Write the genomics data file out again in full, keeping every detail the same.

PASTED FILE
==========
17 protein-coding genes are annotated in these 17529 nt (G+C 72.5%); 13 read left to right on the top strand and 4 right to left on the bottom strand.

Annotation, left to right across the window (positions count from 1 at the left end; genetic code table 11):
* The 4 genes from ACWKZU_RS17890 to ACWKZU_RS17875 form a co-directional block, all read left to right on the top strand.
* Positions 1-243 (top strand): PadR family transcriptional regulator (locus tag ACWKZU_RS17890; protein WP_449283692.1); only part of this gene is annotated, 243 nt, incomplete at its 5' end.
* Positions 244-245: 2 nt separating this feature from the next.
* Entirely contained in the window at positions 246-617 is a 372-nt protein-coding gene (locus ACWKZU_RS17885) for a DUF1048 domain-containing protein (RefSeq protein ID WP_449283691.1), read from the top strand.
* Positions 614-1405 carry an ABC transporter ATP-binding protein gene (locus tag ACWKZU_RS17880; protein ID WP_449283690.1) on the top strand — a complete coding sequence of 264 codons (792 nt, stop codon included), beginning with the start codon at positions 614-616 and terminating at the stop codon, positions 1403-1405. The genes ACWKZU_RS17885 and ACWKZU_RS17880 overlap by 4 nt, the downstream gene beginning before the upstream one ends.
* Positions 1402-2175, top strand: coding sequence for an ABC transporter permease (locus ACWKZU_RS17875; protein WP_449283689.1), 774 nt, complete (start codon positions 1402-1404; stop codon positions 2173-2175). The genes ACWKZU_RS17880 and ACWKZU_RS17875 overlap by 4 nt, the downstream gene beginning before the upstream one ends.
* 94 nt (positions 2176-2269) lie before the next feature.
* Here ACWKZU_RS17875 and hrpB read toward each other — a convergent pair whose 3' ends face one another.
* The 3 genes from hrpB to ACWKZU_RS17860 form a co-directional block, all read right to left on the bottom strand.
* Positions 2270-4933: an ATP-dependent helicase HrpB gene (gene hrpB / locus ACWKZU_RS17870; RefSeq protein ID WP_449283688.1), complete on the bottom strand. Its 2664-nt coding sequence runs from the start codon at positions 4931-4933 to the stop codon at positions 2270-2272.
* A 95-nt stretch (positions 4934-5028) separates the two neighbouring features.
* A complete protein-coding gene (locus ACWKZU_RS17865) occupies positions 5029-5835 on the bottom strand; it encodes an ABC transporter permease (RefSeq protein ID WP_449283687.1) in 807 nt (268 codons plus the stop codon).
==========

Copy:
17 protein-coding genes are annotated in these 17529 nt (G+C 72.5%); 13 read left to right on the top strand and 4 right to left on the bottom strand.

Annotation, left to right across the window (positions count from 1 at the left end; genetic code table 11):
* The 4 genes from ACWKZU_RS17890 to ACWKZU_RS17875 form a co-directional block, all read left to right on the top strand.
* Positions 1-243 (top strand): PadR family transcriptional regulator (locus tag ACWKZU_RS17890; protein WP_449283692.1); only part of this gene is annotated, 243 nt, incomplete at its 5' end.
* Positions 244-245: 2 nt separating this feature from the next.
* Entirely contained in the window at positions 246-617 is a 372-nt protein-coding gene (locus ACWKZU_RS17885) for a DUF1048 domain-containing protein (RefSeq protein ID WP_449283691.1), read from the top strand.
* Positions 614-1405 carry an ABC transporter ATP-binding protein gene (locus tag ACWKZU_RS17880; protein ID WP_449283690.1) on the top strand — a complete coding sequence of 264 codons (792 nt, stop codon included), beginning with the start codon at positions 614-616 and terminating at the stop codon, positions 1403-1405. The genes ACWKZU_RS17885 and ACWKZU_RS17880 overlap by 4 nt, the downstream gene beginning before the upstream one ends.
* Positions 1402-2175, top strand: coding sequence for an ABC transporter permease (locus ACWKZU_RS17875; protein WP_449283689.1), 774 nt, complete (start codon positions 1402-1404; stop codon positions 2173-2175). The genes ACWKZU_RS17880 and ACWKZU_RS17875 overlap by 4 nt, the downstream gene beginning before the upstream one ends.
* 94 nt (positions 2176-2269) lie before the next feature.
* Here ACWKZU_RS17875 and hrpB read toward each other — a convergent pair whose 3' ends face one another.
* The 3 genes from hrpB to ACWKZU_RS17860 form a co-directional block, all read right to left on the bottom strand.
* Positions 2270-4933: an ATP-dependent helicase HrpB gene (gene hrpB / locus ACWKZU_RS17870; RefSeq protein ID WP_449283688.1), complete on the bottom strand. Its 2664-nt coding sequence runs from the start codon at positions 4931-4933 to the stop codon at positions 2270-2272.
* A 95-nt stretch (positions 4934-5028) separates the two neighbouring features.
* A complete protein-coding gene (locus ACWKZU_RS17865) occupies positions 5029-5835 on the bottom strand; it encodes an ABC transporter permease (RefSeq protein ID WP_449283687.1) in 807 nt (268 codons plus the stop codon).